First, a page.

A program evaluation: Implementation of an abbreviated social skills program using folk literature in the regular classroom

Lara Beetham Monasch, Pace University


Many demands are placed on families today as a result of hectic lifestyles, an increase in divorce rate, single-parenting, dual careers, and family mobility. Consequently, social skills are being concentrated on less and less by the family. In addition, schools are not taking the child with social and behavioral difficulties out of the regular classroom due to research questioning pull-out special education programs. Research has determined that successful attainment of important social skills helps a child become a well-adjusted adult. Therefore, a regular classroom, school-based social skills program can be a valuable tool in shaping the adults of tomorrow. The present investigation evaluates the effectiveness of an abbreviated social skills program, utilizing the curriculum from the Working Together: Building Social Skills Through Folk Literature program, in building social skills and decreasing behavior problems. This research utilizes a regular classroom setting of second, third, and fourth grade students. This project responds to the concern of teachers for more “regular education” children to receive instruction in social skills and the need for children to generalize social skills taught in their natural setting. A summary of pertinent developmental theories and social skill instructional techniques is followed by a detailed description of the abbreviated program. To evaluate this program, a pretest posttest design utilizing a program group and a waiting comparison group was utilized. Classroom teachers completed the Social Skills Rating Scale-Teacher form for 250 Westchester County, New York elementary students, prior to and after the social skills program was implemented in the Fall of 1996. ANOVAs were conducted to examine changes between pretest and posttest scores on the social skill and problem behavior variables. There were no significant changes in either social skills or problem behaviors as a result of the abbreviated social skills program. Implications and limitations of this research are presented, as well as indications for future research.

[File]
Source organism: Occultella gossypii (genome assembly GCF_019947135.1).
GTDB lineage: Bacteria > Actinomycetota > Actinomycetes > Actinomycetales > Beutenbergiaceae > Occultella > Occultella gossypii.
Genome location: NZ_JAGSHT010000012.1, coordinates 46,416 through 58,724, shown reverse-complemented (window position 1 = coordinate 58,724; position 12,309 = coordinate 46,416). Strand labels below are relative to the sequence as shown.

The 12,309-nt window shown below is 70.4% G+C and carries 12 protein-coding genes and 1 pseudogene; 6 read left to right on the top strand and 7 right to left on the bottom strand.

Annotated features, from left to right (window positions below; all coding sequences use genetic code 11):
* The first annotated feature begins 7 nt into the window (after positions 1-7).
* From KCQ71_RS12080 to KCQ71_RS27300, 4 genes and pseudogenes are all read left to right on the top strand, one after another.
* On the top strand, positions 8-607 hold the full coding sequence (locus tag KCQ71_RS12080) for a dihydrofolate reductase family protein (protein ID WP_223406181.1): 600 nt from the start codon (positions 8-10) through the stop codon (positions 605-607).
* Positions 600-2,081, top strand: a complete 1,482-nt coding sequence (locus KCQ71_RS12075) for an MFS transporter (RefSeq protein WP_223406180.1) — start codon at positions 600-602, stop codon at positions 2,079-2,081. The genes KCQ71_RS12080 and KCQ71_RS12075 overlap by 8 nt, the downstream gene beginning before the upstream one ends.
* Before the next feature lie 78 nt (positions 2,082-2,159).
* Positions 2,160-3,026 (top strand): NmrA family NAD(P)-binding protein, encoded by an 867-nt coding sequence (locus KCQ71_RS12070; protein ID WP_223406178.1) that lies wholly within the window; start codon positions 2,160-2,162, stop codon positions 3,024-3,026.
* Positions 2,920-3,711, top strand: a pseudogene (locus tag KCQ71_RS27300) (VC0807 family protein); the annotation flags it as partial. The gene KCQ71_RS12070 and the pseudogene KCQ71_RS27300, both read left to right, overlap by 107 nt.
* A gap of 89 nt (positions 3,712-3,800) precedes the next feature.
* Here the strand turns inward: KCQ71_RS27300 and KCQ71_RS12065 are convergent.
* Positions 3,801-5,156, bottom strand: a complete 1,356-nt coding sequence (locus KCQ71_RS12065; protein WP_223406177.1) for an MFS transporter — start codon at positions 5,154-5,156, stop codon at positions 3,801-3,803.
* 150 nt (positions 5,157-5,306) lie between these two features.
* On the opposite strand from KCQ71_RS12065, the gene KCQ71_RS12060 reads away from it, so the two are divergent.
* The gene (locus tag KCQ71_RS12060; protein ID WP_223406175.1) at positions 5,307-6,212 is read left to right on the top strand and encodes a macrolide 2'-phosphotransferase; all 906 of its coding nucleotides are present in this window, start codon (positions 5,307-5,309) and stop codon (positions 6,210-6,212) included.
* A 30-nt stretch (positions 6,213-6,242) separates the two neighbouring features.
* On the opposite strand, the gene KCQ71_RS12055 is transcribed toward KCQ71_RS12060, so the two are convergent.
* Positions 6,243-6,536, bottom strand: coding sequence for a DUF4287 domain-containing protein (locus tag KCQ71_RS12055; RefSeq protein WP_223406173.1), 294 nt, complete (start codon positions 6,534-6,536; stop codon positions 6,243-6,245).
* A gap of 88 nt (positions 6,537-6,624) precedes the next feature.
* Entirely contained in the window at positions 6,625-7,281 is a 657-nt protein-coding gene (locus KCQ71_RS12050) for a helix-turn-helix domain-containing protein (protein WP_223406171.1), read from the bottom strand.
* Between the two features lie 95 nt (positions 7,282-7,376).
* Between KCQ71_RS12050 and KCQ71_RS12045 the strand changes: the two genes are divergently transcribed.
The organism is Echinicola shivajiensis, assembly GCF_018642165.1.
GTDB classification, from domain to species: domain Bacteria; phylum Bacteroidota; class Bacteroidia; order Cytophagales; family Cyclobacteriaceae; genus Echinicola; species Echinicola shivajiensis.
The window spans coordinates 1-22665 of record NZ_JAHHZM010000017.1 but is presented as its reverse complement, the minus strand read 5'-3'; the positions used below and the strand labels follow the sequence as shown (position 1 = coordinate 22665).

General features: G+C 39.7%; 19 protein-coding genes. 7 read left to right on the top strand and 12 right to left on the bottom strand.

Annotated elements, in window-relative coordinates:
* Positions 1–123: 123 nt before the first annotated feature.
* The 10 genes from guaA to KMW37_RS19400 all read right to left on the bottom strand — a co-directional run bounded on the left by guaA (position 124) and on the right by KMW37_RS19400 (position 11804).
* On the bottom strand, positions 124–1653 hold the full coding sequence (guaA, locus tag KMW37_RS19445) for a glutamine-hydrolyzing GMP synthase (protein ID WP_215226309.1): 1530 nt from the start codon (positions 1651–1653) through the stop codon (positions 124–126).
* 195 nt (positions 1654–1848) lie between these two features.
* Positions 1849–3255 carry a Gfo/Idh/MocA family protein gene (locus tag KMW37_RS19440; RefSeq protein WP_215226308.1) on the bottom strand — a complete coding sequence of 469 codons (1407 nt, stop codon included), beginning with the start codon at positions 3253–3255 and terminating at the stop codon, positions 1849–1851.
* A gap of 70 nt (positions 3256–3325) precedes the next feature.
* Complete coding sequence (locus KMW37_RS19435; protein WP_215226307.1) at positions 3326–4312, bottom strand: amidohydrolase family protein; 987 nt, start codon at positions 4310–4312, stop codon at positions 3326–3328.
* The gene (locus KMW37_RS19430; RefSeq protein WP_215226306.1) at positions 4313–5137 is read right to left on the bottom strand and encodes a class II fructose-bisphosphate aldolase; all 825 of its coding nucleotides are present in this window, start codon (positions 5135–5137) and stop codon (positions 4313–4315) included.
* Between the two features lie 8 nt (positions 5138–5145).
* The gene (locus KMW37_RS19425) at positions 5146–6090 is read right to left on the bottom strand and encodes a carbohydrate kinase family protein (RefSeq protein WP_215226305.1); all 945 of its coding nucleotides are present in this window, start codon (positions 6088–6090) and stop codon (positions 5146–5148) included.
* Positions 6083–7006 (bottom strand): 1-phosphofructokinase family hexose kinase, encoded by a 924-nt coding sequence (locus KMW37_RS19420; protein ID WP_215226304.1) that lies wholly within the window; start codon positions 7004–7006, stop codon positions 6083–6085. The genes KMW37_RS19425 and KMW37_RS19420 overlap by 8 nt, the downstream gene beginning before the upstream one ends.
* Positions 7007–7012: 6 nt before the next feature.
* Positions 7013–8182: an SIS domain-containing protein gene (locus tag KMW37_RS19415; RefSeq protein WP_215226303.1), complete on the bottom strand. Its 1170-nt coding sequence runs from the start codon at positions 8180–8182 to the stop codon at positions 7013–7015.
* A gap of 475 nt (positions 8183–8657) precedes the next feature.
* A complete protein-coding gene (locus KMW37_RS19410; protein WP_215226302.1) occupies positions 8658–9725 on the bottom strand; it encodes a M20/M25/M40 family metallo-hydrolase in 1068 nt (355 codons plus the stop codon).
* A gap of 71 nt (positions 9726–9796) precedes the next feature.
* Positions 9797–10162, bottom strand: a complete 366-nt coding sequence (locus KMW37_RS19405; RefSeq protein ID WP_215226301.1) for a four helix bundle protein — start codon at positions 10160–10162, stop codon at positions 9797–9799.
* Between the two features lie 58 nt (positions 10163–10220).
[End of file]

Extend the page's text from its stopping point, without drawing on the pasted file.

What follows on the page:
Subject Area

Developmental psychology|Social psychology|Curricula|Teaching

Recommended Citation

Monasch, Lara Beetham, "A program evaluation: Implementation of an abbreviated social skills program using folk literature in the regular classroom" (2003). ETD Collection for Pace University. AAI3100075.



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